In addition to its agonism with opiate receptors, the analgesic effect of tramadol is also due to its ability to block the reuptake of synaptic amines. Inhibit reuptake of norepinephrine and serotonin in the central nervous system. Hence, other indications for this drug have been investigated.
By inhibiting the reuptake of these substances, it prevents the transmission of pain through the spinal cord. These effects are quite significant in the overall analgesic effect of tramadol.
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Within the pharmacokinetics of tramadol we will talk about four aspects: absorption, distribution, metabolism and elimination.
The absorption of a drug is the process by which it passes into the bloodstream. In this sense, tramadol is rapidly and almost completely absorbed after oral administration. We can say that the bioavailability of an oral dose of 50-100 mg is between 70 and 90%.
Bioavailability is the rate and amount at which the active ingredient is absorbed and is available to carry out the action.
Tramadol is 20% bound to plasma proteins, the unbound or free proportion being the one that will exert the action. This union appears to be independent of concentration.
It’s important to note that tramadol is capable of reaching the brain, as it crosses the blood-brain barrier. In addition, it’s also capable of crossing the placenta, so pregnant women have to be especially careful with this drug because the fetus can be affected.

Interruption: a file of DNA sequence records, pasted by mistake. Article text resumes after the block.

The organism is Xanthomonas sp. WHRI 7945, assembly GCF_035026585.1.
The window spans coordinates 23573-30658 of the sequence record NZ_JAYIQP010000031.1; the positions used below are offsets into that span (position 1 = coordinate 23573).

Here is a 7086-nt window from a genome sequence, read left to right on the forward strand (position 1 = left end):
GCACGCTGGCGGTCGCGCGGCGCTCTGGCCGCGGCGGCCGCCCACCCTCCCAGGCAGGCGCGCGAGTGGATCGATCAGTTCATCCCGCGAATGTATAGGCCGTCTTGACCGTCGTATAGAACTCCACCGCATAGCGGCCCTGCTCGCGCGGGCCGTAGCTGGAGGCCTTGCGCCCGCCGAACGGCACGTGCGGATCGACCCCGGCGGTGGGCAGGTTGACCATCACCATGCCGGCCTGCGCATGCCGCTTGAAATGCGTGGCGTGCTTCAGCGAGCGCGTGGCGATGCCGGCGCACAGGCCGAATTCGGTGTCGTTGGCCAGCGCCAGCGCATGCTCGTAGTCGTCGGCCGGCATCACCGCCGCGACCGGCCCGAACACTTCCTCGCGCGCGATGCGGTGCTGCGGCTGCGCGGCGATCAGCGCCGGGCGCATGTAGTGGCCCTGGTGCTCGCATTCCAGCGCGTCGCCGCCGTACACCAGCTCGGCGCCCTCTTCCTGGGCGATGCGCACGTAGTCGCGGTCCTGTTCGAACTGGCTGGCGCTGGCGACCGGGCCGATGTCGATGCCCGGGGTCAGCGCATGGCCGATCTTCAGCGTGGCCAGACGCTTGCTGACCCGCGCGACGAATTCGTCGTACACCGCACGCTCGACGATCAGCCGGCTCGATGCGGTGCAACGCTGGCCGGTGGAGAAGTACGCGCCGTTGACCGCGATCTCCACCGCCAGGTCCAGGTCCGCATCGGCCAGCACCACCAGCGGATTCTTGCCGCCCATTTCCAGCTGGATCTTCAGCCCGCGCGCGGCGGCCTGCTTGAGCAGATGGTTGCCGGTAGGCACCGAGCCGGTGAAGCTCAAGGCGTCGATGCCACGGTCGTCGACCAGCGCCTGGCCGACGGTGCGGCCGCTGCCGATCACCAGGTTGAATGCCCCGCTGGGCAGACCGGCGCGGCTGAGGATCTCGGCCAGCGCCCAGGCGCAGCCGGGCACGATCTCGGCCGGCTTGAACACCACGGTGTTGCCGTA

Metabolism is understood to be the chemical reaction that the drug undergoes in the body to transform itself into a substance that is easier to eliminate. The molecules resulting from these biotransformations are known as metabolites.
Tramadol is primarily metabolized in the liver. So far, 11 different metabolites of tramadol have been identified in urine.
Of all of them, animal studies have shown that the O-desmethyl-tramadol metabolite is between 2 and 4 times more potent than the parent molecule.
Both tramadol and its respective metabolites are almost completely eliminated in the urine. If patients have kidney and liver dysfunction, the elimination time of the drug may be slightly increased. In this case, the dose may have to be adjusted in these patients.
Indications and dosage
As we have said, tramadol is a drug that’s recommended for the treatment of moderate to severe pain. The dose to be administered should be adjusted to the intensity of pain and the individual sensitivity of each patient. However, the lowest possible effective dose should always be administered, in order to avoid adverse effects.
There are certain people groups in which the dose adjustment must be more careful: